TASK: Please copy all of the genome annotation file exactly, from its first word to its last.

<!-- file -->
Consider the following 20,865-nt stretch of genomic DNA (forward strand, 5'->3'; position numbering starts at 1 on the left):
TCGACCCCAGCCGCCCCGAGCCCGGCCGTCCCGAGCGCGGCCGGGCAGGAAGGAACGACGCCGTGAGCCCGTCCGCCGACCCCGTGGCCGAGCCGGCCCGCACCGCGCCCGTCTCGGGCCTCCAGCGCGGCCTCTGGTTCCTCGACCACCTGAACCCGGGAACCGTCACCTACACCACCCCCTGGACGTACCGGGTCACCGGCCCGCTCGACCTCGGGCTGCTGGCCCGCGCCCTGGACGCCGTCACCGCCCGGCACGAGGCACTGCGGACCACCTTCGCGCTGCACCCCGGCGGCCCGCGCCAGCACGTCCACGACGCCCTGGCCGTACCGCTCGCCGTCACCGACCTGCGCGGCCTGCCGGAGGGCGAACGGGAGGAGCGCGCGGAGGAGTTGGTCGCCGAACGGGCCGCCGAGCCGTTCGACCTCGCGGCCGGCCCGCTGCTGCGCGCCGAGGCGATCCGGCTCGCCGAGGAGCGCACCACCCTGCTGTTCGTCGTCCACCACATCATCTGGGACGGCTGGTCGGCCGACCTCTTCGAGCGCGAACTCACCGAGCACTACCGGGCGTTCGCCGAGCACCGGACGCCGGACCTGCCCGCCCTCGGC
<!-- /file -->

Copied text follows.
Consider the following 20,865-nt stretch of genomic DNA (forward strand, 5'->3'; position numbering starts at 1 on the left):
TCGACCCCAGCCGCCCCGAGCCCGGCCGTCCCGAGCGCGGCCGGGCAGGAAGGAACGACGCCGTGAGCCCGTCCGCCGACCCCGTGGCCGAGCCGGCCCGCACCGCGCCCGTCTCGGGCCTCCAGCGCGGCCTCTGGTTCCTCGACCACCTGAACCCGGGAACCGTCACCTACACCACCCCCTGGACGTACCGGGTCACCGGCCCGCTCGACCTCGGGCTGCTGGCCCGCGCCCTGGACGCCGTCACCGCCCGGCACGAGGCACTGCGGACCACCTTCGCGCTGCACCCCGGCGGCCCGCGCCAGCACGTCCACGACGCCCTGGCCGTACCGCTCGCCGTCACCGACCTGCGCGGCCTGCCGGAGGGCGAACGGGAGGAGCGCGCGGAGGAGTTGGTCGCCGAACGGGCCGCCGAGCCGTTCGACCTCGCGGCCGGCCCGCTGCTGCGCGCCGAGGCGATCCGGCTCGCCGAGGAGCGCACCACCCTGCTGTTCGTCGTCCACCACATCATCTGGGACGGCTGGTCGGCCGACCTCTTCGAGCGCGAACTCACCGAGCACTACCGGGCGTTCGCCGAGCACCGGACGCCGGACCTGCCCGCCCTCGGC